Bare-faced cheek!... or something of the sort! The plebiscite in Catalunya has delivered a result that we correctly kilted Scots could only have dreamed of.

Will there come a day when the borders of an independent Spanish province will be marked by the release of balloons, as was the case in Berlin yesterday evening? It was a very moving celebration indeed.

What is it about November? Is it a month especially propitious for geopolitical lurches, for events which literally merit entries in the history books? Looking for answers I found that there was one November episode which seems to have been deemed only worth a footnote… the Universal Declaration of Independence proclaimed by Ian Smith in the country then called Rhodesia. UDI took the form of a statement adopted by the country’s cabinet on the 11th of November 1965, announcing that Rhodesia, a British territory in southern Africa that had governed itself since 1923, now regarded itself as an independent sovereign state. I well remember at the time that this impertinence was far from well received in the international corridors of power.

I guess it was easier for a country in faraway Africa. It is not an option for Scotland or Catalunya, I suppose. But then what happened earlier in the year in the Crimea? On this very day in 1942, following the British victory at El Alamein in North Africa during World War II, Winston Churchill stated, "This is not the end. It is not even the beginning of the end. But it is, perhaps, the end of the beginning".

It is in 2014 surely not the end of independence movents. And presumably future Novembers will also see their share of historical moments.
  • November 1, 1993 - The European Union came into existence as a result of the Maastricht Treaty.
  • November 4, 1890 - The first electrified underground railway system was officially opened in London.
  • November 4, 1942 - During World War II, British troops led by Bernard Montgomery defeated the Germans under Erwin Rommel at El Alamein after a twelve-day battle.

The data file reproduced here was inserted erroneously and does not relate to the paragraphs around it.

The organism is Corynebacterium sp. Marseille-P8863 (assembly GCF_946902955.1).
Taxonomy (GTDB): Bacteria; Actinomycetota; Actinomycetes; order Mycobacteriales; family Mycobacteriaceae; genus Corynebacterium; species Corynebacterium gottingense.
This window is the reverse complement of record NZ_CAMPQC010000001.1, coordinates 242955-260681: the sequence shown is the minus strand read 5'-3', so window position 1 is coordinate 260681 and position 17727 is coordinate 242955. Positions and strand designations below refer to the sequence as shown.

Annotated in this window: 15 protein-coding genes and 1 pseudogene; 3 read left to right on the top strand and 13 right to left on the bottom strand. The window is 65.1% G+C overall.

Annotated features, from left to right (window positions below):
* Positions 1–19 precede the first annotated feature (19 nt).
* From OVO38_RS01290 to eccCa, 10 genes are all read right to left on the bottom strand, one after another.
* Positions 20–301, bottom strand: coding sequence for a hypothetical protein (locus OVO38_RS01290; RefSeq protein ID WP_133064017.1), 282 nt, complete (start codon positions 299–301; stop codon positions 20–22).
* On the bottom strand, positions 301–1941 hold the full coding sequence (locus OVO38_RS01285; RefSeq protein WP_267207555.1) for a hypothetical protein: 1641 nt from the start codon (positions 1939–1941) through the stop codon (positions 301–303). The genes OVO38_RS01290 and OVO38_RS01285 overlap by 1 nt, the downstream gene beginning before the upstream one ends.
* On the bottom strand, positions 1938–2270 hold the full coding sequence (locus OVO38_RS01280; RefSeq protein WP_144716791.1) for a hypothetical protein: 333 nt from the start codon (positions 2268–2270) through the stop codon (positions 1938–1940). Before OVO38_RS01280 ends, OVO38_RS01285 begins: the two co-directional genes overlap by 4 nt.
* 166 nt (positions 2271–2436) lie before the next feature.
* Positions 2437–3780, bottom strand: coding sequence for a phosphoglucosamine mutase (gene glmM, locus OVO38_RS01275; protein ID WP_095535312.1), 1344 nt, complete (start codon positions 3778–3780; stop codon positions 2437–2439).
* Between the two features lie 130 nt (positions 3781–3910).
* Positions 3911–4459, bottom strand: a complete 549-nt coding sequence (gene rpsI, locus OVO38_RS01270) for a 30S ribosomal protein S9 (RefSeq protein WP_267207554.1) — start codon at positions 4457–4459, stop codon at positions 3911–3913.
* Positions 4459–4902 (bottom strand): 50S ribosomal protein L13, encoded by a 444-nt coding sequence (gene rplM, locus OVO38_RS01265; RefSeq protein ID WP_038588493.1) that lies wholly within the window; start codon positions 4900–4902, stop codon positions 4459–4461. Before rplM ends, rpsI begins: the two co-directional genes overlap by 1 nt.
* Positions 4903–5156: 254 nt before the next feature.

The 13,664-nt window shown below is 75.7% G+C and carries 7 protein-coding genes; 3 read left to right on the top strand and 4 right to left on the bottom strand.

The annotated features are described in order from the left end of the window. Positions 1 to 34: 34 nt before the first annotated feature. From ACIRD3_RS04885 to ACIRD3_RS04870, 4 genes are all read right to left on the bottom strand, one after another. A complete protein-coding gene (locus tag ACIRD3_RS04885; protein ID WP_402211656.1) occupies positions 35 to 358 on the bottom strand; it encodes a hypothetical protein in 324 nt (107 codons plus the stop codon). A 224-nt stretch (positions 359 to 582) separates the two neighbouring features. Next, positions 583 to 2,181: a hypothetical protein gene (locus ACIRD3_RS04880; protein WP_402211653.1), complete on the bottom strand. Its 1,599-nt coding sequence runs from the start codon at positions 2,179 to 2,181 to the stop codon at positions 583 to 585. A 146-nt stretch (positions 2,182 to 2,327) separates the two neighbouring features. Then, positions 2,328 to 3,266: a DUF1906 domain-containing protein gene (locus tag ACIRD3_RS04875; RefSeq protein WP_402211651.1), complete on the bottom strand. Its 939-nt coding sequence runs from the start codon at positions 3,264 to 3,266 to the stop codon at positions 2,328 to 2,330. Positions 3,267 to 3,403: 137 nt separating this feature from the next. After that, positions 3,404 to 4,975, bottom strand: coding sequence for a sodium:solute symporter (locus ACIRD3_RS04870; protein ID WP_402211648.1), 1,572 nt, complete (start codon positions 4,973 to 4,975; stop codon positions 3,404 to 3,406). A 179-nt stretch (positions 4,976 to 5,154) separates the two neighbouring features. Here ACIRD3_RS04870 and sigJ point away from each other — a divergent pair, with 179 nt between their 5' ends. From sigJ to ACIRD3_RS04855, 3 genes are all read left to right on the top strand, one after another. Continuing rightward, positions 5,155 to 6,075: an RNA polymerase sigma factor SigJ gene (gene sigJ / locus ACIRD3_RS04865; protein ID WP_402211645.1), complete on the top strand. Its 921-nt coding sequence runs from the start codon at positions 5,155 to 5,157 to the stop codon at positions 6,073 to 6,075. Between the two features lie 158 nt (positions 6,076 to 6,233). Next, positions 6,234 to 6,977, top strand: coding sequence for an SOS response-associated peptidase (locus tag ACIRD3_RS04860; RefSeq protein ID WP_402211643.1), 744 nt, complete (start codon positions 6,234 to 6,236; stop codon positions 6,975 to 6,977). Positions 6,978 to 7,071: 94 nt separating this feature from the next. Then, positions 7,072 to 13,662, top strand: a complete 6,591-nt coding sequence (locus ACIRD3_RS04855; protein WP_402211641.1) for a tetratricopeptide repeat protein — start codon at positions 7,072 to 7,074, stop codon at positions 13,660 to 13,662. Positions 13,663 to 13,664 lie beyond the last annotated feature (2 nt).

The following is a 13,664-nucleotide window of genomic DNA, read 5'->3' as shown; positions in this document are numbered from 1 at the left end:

• November 5th - Remembered as Guy Fawkes Day in Britain, for the anniversary of the failed Gunpowder Plot to blow up the Houses of Parliament and King James I in 1605
  • November 6, 1917 - During World War I, the Third Battle of Ypres concluded after five months as Canadian and Australian troops took Passchendaele. Their advance, measuring five miles, cost at least 240,000 soldiers.
  • November 7, 1917 - Russian Bolsheviks overthrew the provisional government and the Council of People's Commissars was then established. This event was celebrated each year in the former USSR with parades, massive military displays and public appearances by top Soviet leaders
  • November 8, 1923 - Hitler's Beer Hall Putsch took place in the B├╝rgerbraukeller in Munich. Hitler, Goering and armed Nazis attempted, but ultimately failed, to forcibly seize power and overthrow democracy in Germany.
  • November 9-10, 1938 - Kristallnacht (the Night of Broken Glass) occurred in Germany as Nazi mobs burned synagogues and vandalized Jewish shops and homes
  • November 9, 1989 - The Berlin Wall was opened up after standing for 28 years as a symbol of the Cold War. The 27.9 mile wall had been constructed in 1961
  • November 10, 1871 - Explorer Henry M. Stanley found missionary David Livingstone at Ujiji, Africa. Stanley began his search the previous March for Livingstone who had been missing for two years. Upon locating him, he simply asked, "Dr. Livingstone, I presume?'
  • November 11, 1918 - In Marshal Foch's railway car in the Forest of Compiegne, the Armistice between the Allied and Central Powers was signed, silencing the guns of World War I effective at 11 a.m... the 11th hour of the 11th day of the 11th month.
  • November 17, 1989 - Thousands of protesters marched through the streets of Prague demanding an end to Communist rule in Czechoslovakia. Riot police and army paratroopers then moved in to crush the revolt
  • November 20, 1947 - England's Princess Elizabeth married Philip Mountbatten. Elizabeth was the first child of King George VI and became Queen Elizabeth II upon the death of her father in 1952.
  • November 21, 1920 - The IIrish Republican Army shot and killed 14 British soldiers in Dublin in what became known as "Bloody Sunday."
  • November 22, 1963 - On Elm Street in downtown Dallas, President John F. Kennedy's motorcade slowly approached a triple underpass. Shots rang out. The President was struck in the back, then in the head. He was rushed to Parkland Memorial Hospital where fifteen doctors tried to save him. At 1 p.m., John Fitzgerald Kennedy, 35th President of the United States, was pronounced dead
  • November 25, 1783 - At the end of the Revolutionary War, the last British troops left New York City.
  • November 29, 1947 - Palestine was partitioned into Jewish and Arab land by the U.N. General Assembly, resulting in the establishment of the Jewish state of Israel the following year.